|Now||2019||Previous||Articles||Road Essays||Road Reviews||Author||Title||Source||Age||Genre||Series||Format||Inclusivity||LGBTA||Portfolio||Artwork||WIP|
Shooting Polaris: 10/01/07
The second book I read this summer for my participation in this November's Nanowrimo is a memoir of a man who worked on a survey team in Utah. Shooting Polaris begins with John Hales's first summer as a novice flag man on a government survey team in the 1970s.
Hales outlines how he learned the ins and outs of surveying and the culture that has arisen out of the Public Land Survey System of surveying as mandated by Thomas Jefferson. Surveying under the PLSS is not about describing lines and boundaries as they exist naturally on the land, it is about creating boundaries according to the mathematical certainly of line. The bulk of the United States regardless of the changing landscape is divided up into 6 mile townships.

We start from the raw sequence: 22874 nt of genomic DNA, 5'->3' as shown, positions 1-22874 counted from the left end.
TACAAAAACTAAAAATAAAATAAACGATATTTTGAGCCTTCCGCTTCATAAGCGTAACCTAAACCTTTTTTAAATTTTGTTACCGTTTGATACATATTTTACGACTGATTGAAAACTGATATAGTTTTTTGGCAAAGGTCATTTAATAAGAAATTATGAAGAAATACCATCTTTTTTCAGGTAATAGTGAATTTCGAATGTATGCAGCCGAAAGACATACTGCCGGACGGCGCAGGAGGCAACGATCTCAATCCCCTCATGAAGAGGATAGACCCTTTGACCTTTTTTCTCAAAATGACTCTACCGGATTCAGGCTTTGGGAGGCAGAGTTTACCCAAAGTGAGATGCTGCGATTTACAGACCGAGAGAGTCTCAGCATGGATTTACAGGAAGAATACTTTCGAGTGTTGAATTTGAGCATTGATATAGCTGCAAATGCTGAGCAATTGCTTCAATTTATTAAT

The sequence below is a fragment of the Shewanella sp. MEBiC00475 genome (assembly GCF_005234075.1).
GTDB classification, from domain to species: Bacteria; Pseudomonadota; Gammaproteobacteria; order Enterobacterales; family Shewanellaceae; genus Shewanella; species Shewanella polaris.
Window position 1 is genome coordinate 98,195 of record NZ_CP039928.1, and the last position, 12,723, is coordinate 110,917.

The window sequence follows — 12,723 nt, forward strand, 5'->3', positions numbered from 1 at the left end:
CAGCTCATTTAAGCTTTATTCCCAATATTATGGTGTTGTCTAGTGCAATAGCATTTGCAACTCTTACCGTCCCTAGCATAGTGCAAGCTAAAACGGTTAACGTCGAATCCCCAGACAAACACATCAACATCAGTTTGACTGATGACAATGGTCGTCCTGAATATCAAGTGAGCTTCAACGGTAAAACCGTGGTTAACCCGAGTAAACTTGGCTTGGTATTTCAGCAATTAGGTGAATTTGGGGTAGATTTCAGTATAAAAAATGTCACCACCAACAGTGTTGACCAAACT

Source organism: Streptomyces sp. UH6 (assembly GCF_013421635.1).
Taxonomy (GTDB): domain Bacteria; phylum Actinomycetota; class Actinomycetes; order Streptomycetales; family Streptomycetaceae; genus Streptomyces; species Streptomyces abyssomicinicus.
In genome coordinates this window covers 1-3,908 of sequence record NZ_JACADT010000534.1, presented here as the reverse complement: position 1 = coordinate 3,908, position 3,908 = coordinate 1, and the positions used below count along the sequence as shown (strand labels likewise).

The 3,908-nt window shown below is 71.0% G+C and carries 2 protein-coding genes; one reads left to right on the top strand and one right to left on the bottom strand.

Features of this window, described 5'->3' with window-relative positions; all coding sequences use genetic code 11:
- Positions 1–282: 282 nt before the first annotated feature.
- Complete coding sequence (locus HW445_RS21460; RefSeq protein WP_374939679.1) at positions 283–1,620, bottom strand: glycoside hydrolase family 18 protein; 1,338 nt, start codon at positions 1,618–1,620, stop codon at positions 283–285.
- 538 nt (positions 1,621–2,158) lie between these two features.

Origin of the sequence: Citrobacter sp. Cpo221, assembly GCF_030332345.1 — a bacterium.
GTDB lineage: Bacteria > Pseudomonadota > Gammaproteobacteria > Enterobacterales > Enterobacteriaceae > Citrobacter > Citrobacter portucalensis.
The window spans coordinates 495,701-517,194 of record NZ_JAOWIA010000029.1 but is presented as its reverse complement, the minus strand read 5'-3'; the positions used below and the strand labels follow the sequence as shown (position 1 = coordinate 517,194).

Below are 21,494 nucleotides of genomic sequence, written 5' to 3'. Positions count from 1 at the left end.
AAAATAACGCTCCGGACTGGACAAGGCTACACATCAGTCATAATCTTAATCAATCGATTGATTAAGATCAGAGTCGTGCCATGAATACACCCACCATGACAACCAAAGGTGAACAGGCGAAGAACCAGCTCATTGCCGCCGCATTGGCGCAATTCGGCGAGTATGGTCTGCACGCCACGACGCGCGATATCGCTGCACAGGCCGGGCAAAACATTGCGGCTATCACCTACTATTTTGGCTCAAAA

Hales was part of a team to go through the roughest areas of the Utah wilderness to resurvey the area. As a flag man he was sent scrabbling up mountains, down ravines and through unforgiving landscape to plant his flag on Line as directed.
During his summer tenure on the team the technology changed from physical lengths of wire to the precursors of modern computerized surveying equipment. The new equipment while more accurate is more prone to damage. Hale argues that today's equipment removes the surveyor's ability to see himself in the universe.
To explain why he feels a disconnect with the modern equipment, Hales explains the evolution of the equipment and process from the time Wyld wrote The Practical Surveyor, through the equipment he learned on, up to modern times. This timeline was my favorite part of the book.